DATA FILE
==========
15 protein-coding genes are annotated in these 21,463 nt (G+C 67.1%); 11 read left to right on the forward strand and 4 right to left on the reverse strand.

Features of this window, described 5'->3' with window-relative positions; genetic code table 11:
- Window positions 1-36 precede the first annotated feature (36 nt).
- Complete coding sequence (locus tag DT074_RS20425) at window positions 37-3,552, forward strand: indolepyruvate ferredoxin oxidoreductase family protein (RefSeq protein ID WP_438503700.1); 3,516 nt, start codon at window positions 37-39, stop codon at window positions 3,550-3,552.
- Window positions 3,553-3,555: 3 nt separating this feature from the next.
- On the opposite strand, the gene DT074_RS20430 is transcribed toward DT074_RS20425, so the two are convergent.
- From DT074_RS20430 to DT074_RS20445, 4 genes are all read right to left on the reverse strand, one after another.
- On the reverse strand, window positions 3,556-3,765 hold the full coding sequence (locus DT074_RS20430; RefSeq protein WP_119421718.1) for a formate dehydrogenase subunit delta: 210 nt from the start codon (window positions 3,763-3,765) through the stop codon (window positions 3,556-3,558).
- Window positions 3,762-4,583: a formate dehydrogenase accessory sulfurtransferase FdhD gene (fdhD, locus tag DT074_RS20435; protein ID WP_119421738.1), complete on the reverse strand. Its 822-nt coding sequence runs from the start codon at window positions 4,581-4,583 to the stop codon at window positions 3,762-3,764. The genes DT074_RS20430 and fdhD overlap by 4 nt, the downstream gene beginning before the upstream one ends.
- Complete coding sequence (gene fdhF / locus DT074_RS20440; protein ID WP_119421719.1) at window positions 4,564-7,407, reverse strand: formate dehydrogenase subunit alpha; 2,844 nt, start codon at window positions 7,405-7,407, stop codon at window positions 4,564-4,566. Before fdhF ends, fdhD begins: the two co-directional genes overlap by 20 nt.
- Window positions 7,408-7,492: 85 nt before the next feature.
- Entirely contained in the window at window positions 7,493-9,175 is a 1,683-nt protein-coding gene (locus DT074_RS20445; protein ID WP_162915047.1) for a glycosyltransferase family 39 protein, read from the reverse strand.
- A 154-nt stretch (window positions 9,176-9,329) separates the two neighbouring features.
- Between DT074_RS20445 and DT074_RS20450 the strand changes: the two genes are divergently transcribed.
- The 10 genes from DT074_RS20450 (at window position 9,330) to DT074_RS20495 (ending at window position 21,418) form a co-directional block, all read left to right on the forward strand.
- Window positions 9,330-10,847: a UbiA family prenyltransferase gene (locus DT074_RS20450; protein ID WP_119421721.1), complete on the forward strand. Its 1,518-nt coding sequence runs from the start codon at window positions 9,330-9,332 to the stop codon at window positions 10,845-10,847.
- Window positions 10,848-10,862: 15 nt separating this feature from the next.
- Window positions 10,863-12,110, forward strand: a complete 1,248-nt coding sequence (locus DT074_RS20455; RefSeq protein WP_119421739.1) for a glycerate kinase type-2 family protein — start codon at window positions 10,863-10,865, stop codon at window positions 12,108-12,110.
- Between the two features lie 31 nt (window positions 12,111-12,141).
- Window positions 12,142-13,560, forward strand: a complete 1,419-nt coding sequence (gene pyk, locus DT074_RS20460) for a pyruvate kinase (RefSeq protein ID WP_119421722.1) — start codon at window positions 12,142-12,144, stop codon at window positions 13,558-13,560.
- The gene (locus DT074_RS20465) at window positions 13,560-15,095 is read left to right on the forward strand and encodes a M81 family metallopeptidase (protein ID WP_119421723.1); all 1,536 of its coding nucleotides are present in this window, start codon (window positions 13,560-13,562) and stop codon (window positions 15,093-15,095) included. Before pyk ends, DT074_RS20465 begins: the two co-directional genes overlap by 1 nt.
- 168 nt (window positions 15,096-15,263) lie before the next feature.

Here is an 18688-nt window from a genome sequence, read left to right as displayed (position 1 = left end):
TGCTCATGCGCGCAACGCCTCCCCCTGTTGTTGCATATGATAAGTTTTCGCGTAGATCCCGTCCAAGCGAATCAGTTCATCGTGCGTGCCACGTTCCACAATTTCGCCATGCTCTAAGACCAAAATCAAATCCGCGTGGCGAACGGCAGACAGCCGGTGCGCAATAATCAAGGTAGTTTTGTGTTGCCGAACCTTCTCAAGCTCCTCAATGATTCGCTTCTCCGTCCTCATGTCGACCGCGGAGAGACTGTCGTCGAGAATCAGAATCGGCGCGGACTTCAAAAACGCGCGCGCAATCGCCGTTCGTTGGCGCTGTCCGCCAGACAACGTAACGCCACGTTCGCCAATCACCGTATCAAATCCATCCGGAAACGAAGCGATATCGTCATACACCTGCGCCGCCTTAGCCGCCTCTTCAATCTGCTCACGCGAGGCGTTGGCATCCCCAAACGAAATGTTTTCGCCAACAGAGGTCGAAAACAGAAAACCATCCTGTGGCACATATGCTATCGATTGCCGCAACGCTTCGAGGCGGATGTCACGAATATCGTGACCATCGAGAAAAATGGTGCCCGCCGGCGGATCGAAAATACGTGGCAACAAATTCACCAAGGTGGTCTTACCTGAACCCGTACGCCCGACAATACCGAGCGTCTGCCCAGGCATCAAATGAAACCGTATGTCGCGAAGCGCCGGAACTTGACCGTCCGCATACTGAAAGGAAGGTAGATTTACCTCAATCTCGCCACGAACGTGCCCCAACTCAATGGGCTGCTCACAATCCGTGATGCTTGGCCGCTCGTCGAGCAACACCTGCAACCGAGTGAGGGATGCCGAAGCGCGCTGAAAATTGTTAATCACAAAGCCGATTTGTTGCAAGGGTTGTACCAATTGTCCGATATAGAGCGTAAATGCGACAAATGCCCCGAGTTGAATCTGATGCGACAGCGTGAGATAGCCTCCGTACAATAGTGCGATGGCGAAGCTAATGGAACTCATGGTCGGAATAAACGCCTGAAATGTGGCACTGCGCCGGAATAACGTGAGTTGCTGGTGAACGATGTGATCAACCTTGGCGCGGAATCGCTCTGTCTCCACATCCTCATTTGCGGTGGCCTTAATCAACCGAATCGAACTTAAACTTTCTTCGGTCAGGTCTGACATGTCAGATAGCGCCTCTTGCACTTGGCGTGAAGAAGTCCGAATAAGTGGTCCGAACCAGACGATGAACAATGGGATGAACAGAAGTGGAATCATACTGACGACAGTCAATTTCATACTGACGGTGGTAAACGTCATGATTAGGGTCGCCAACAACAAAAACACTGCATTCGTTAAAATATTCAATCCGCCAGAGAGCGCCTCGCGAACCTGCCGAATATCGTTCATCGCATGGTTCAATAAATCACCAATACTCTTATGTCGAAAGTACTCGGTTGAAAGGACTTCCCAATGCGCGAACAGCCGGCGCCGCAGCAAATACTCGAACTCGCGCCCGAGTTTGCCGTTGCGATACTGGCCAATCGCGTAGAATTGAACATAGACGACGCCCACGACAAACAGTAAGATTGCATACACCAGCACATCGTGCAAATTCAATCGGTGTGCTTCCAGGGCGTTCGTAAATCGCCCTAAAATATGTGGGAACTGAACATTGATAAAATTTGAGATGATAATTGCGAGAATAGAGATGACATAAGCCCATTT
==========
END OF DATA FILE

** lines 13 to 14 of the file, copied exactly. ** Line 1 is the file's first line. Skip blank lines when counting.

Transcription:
- A 154-nt stretch (window positions 9,176-9,329) separates the two neighbouring features.
- Between DT074_RS20445 and DT074_RS20450 the strand changes: the two genes are divergently transcribed.